Opposition Leader Bishop Joseph Atherley today appealed to Government to ensure it has its finances in order when compulsorily acquiring property so landowners are not left waiting long periods for money due to them.
He made the plea as he contributed to debate in the House of Assembly on a resolution to compulsory acquire land at Gemswick, St Philip which is occupied by squatters.
Atherley said it was incumbent upon Government, to not leave landowners in limbo for extended periods of time, as has been the case in the past.
“The stories of them have been myriad, as to how Government has taken excessively long periods of time to compensate people relative to acquisition of their properties,” he said, noting that some of these matters have had to be settled in the courts.
“As a legal person, Mr Speaker [Arthur Holder], I am sure you are well aware of these happenings. An action is taken in the interest of John Public, the courts make their rulings, action should ensue in the interest of those who are complaining, compensation should be made, and years roll by and compensation is not given.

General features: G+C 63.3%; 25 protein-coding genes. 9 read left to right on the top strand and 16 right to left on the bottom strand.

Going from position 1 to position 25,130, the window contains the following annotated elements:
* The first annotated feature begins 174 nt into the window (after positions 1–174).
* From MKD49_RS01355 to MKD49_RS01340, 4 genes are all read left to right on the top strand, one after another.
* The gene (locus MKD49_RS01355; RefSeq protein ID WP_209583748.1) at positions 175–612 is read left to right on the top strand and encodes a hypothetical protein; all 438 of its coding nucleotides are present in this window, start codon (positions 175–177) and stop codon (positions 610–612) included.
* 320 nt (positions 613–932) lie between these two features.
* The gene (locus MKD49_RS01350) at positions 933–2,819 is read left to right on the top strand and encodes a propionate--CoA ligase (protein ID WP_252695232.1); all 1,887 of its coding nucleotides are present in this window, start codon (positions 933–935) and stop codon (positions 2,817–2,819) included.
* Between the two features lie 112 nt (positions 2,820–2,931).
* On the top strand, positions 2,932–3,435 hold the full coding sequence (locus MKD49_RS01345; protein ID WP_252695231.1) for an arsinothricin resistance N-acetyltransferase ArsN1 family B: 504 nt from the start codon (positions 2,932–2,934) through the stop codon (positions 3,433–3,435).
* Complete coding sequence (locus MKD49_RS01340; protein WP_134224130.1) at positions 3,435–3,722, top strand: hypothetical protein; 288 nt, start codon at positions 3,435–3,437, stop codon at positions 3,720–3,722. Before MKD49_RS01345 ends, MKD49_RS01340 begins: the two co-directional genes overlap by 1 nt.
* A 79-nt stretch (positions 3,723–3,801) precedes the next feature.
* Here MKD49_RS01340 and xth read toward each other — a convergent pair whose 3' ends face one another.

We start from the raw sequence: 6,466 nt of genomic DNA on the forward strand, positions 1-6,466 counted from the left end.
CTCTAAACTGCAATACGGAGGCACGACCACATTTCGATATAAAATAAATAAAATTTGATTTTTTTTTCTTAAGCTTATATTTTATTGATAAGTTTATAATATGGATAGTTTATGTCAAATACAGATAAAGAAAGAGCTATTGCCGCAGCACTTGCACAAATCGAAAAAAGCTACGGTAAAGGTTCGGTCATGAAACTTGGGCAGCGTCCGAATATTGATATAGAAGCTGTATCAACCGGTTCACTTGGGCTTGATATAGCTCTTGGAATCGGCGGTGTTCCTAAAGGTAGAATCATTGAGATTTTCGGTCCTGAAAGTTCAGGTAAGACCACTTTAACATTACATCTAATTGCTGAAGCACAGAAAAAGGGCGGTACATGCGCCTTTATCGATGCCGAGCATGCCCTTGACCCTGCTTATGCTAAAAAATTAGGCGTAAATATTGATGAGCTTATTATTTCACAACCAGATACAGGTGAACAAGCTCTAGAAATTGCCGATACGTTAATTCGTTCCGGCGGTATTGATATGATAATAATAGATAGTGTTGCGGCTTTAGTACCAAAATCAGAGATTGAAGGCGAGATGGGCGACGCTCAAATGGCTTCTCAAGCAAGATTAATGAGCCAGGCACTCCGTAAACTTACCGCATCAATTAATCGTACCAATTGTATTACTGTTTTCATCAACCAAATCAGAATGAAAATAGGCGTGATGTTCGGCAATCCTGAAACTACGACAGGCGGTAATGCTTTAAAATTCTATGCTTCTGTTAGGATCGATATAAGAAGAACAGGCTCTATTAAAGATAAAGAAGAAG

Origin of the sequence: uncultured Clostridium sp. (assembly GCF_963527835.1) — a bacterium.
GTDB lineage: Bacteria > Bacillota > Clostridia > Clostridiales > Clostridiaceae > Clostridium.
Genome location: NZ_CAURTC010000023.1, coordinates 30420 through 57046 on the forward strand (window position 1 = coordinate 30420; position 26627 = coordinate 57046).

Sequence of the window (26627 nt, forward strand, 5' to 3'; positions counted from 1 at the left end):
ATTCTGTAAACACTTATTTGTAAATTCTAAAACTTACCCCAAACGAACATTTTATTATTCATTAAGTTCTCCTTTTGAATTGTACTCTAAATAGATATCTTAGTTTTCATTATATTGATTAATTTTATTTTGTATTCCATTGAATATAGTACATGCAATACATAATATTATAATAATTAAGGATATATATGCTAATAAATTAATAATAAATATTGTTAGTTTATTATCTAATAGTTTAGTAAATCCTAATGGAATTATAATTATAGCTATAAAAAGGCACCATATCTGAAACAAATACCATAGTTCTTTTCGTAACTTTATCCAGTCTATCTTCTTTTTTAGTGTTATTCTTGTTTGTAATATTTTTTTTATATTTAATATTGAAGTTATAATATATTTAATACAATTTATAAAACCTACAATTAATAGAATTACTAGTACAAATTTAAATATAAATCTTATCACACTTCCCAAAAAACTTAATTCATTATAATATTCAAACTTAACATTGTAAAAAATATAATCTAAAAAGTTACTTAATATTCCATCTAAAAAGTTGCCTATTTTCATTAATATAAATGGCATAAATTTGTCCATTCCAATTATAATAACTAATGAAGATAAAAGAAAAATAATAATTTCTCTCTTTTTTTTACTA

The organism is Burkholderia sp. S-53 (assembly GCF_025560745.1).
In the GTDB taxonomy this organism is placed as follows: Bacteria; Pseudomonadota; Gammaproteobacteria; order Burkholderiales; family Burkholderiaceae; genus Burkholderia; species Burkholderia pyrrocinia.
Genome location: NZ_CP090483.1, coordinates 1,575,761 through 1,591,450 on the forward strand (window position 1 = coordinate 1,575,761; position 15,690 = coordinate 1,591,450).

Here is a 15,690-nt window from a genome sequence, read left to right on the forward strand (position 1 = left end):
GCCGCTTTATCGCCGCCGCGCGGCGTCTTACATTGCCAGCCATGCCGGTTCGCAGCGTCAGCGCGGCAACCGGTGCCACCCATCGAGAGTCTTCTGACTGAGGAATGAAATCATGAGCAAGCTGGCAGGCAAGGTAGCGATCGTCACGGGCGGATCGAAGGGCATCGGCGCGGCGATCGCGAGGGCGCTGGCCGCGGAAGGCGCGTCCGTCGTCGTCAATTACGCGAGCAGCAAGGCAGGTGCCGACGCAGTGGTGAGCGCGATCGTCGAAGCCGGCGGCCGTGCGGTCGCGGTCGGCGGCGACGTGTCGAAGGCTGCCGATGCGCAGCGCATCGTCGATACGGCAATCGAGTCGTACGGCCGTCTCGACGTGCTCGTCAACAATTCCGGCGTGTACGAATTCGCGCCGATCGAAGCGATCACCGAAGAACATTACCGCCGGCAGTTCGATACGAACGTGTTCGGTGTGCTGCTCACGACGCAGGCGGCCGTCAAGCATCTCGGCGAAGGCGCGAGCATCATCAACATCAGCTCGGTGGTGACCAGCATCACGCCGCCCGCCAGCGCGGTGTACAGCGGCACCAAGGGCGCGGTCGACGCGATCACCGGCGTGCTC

“[The] Minister of Housing must see it as his responsibility to persuade his colleagues in [the Ministry of Finance] that the decisions of the court must be respected, and the rights of citizens must be highly regarded,” Atherley added.
Speaking specifically about the resolution before the House, he said he hoped the move to acquire the lands in question was not guided by foreign influences.
“I do not think that a Government of this quality should leave it to an instance where pressures from outside, regarding requirements for international standards being applied at your airport facility, should be the thing that drives you to action. It can be that everything we do, we do simply because the international regulatory framework is such that if we don’t, we suffer some detriment or penalty as a result of that,” the Opposition Leader said.
He also insisted that although squatting is illegal, the Mia Mottley-led administration must pay closer attention to the reasons behind the widespread practice.
“I have said before, and I will say it again, I think squatting is not simply a manifestation of recklessness and disregard for law. It may be in some instances, but squatting is also a manifestation of a sense of dispossession and a sense of disenfranchisement by people who feel they can do no better and are left to this cause because the Government is not in a position, for various reasons, to facilitate our aspirations, our hopes for owning our own property, of building a house [or] of constructing a dwelling. So, [they] feel that they must do something to take care of [their] families,” Atherley said.